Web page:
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Search-based compiler code generation (thesharps.us)
69 points by JoshTriplett 175 days ago | hide | past | web | favorite | 4 comments



I'd compare this to Unison [1,2] where they combine register allocation and instruction scheduling into a single phase using combinatorial optimization. Usually you have to choose one before the other.

[1] http://llvm.org/devmtg/2017-03//assets/slides/register_alloc...

[2] https://www.sics.se/~rcas/publications/CastanedaCarlssonEa_C...


> So a practical implementation needs good heuristics for value-ordering

If I understand correctly, this would require some correlation between disparate forms of optimization. I would fear that the each optimization would alter/rewrite insns significantly enough that there may not be enough correlation to build those search shortcuts. Too many guess-and-check-cost across all permutations might still be expensive.

Along the same lines of determining which combination of optimizations yields the best overall, I wonder if one could train a NN to do it. Maybe there's some work in the area, I don't keep up with research. But in general I would imagine that with a large enough trained set, the NN could say a spill in case X on arch Y is likely better than a re-eval. But then you get into non-determinism which scares devs. Just a thought.


I am not sure there is an optimal solution to this problem, since there are many conflicting optimization criteria, and optimizations sometimes work against each other. In particular, common subexpression elimination reduces code size and redundancy, but can increase register pressure and even make worse schedules.

We use node splitting in the TurboFan compiler, but only do limited splitting during the scheduling phase when it detects that the placement of a node that has multiple uses would produce partially redundant code. Splitting these nodes allows them to be scheduled independently (essentially, moved down the schedule, avoiding placing them on paths where they would be redundant), but of course duplicates code.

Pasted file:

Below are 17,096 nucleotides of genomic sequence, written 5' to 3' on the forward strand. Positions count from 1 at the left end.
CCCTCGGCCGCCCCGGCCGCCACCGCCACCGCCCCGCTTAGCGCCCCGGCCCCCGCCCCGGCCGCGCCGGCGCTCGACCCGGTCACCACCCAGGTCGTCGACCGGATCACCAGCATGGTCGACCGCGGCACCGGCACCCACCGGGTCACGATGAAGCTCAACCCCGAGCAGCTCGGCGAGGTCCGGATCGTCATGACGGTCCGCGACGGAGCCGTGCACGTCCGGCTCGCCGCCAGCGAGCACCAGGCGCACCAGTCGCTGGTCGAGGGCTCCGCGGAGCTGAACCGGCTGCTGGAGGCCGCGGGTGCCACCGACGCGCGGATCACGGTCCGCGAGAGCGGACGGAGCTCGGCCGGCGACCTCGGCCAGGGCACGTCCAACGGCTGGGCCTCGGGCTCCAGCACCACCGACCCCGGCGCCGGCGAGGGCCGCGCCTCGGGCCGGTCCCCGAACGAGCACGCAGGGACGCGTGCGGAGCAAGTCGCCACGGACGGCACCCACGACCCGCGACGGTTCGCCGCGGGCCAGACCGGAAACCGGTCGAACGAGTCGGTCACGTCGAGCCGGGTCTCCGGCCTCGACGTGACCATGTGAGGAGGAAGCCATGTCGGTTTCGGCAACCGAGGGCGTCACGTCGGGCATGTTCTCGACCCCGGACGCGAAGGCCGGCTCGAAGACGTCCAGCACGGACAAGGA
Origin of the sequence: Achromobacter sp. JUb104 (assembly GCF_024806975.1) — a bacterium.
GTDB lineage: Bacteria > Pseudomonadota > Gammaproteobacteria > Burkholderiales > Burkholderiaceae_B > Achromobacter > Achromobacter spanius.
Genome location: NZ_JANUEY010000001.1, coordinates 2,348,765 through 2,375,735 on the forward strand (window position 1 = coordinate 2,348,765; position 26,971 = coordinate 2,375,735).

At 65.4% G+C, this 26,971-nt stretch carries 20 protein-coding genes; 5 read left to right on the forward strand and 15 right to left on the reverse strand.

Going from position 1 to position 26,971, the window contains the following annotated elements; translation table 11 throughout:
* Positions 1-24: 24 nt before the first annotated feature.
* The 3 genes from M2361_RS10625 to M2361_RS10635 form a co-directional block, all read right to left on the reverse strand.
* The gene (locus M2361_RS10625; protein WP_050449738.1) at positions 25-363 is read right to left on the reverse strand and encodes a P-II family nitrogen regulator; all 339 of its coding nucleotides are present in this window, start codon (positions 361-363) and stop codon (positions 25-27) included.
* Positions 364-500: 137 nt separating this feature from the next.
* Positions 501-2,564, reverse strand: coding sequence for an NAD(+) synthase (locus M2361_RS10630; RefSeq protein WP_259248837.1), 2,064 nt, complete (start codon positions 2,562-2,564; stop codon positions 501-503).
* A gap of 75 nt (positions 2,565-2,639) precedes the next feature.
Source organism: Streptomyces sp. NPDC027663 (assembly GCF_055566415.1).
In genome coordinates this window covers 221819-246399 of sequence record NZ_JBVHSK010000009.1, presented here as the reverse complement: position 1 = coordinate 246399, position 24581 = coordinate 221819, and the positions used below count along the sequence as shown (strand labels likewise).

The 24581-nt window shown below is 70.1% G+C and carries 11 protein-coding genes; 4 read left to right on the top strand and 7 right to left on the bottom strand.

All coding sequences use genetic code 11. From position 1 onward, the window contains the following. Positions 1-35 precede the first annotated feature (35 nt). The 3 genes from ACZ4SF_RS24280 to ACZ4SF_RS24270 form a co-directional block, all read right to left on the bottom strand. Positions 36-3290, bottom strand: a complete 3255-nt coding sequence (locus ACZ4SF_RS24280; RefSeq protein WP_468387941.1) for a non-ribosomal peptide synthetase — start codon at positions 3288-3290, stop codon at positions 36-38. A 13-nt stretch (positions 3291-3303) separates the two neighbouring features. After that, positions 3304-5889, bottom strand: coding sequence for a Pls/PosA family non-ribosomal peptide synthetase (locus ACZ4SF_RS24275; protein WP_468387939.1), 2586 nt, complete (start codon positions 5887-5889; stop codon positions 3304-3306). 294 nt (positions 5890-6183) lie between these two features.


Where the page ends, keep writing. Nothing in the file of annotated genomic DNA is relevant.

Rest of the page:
In TurboFan, register allocation happens after instruction selection, which happens after scheduling. Instruction selection depends on the schedule, since it generally does not want to combine instructions across basic block boundaries because applying a selection tile across basic blocks might pull computations (even if they are just micro-ops) into a loop.

Rematerialization is yet another optimization that works against CSE. Instead of spilling, the register allocator recomputes a value. This undoes CSE much, much later, only when the register assignment is partially known.

IMO closing that whole optimization loop is just prohibitively expensive (in compile time).

On the other hand, measuring tiny differences in code quality seems to be no longer possible on modern processors due to all the runtime nondeterminism (turbo boost, cache state, reorder buffer state, interrupts, core migration), so how would we validate optimizations like this with such a small impact?


The point that the Unison people make is that it is useful for inspiring and evaluating heuristics which certainly makes sense in an AOT context but then decidely not in a JIT context.

How do you validate these optimizations? Dunno, I'd recommend looking at Agner Fog's benchmark tools. But torturing the optimizer to make a test suite number go down will eventually end in tears.




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